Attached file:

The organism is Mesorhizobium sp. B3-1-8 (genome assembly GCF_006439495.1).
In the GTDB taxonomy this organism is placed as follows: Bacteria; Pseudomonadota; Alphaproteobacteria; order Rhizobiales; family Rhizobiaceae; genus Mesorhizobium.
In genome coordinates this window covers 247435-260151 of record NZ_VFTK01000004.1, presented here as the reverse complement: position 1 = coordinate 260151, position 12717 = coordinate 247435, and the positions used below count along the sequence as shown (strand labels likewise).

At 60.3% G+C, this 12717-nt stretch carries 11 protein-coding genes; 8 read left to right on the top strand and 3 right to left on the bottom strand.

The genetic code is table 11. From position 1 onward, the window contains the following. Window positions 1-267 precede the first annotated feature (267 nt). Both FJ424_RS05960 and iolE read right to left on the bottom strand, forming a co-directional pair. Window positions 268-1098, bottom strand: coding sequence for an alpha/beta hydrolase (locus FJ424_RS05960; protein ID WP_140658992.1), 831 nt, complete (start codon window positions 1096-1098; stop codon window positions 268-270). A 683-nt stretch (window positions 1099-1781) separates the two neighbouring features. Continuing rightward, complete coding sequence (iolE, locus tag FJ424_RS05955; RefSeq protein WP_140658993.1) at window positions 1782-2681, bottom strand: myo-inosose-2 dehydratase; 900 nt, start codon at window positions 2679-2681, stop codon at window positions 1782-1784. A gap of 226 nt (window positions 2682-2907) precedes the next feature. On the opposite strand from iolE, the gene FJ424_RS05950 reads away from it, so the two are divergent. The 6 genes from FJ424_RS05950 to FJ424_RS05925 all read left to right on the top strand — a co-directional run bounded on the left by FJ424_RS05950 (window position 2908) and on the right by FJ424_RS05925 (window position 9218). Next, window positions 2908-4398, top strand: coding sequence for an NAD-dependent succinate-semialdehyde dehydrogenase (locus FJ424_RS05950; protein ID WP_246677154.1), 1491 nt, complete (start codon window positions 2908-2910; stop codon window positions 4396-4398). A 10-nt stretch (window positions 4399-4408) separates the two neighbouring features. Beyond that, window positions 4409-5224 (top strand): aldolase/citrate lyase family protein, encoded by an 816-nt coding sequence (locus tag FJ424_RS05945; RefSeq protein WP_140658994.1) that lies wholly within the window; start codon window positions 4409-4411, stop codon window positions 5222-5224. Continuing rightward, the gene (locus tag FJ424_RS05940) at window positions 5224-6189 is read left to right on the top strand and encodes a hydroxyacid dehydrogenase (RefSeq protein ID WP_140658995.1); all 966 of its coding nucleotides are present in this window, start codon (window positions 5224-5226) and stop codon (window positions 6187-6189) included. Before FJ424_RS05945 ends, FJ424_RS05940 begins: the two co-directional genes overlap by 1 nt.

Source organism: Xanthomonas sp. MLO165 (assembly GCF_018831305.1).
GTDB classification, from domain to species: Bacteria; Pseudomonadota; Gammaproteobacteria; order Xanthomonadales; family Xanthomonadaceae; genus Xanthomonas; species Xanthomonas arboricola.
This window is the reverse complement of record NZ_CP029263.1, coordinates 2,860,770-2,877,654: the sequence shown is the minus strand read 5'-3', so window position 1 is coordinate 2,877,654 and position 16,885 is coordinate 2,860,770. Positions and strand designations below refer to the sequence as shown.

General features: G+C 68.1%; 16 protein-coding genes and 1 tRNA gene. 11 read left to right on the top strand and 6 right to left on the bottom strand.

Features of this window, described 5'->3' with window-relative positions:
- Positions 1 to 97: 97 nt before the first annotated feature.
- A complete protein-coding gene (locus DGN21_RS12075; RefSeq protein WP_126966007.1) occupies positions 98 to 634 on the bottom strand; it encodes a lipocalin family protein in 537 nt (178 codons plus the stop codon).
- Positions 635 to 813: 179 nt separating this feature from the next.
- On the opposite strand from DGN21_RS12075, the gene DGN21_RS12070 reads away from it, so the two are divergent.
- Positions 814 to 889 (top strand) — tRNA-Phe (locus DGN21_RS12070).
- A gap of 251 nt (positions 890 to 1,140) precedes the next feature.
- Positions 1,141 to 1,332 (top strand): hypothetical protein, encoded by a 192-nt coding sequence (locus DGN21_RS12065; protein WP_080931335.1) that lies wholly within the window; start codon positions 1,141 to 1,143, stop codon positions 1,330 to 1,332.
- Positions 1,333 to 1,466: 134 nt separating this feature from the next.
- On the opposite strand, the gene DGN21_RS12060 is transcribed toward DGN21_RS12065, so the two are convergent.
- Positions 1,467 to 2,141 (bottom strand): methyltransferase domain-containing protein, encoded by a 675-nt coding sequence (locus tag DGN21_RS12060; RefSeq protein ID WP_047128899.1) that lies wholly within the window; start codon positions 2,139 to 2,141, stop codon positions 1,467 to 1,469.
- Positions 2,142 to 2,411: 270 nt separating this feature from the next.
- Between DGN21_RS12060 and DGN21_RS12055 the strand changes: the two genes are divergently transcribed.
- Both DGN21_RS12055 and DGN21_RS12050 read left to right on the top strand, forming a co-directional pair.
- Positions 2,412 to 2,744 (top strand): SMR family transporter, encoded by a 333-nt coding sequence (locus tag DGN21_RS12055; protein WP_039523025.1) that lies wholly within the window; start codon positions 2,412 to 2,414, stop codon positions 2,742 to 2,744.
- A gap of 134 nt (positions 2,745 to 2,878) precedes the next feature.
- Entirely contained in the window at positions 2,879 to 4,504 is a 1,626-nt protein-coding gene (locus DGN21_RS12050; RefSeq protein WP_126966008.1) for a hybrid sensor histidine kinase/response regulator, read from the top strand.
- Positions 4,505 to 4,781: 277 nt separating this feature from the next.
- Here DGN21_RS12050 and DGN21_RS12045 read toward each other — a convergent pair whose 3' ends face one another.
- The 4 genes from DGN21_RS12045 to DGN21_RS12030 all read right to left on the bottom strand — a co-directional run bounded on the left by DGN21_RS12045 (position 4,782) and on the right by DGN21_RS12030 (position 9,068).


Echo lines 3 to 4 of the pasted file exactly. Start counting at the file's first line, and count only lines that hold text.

In genome coordinates this window covers 247435-260151 of record NZ_VFTK01000004.1, presented here as the reverse complement: position 1 = coordinate 260151, position 12717 = coordinate 247435, and the positions used below count along the sequence as shown (strand labels likewise).

At 60.3% G+C, this 12717-nt stretch carries 11 protein-coding genes; 8 read left to right on the top strand and 3 right to left on the bottom strand.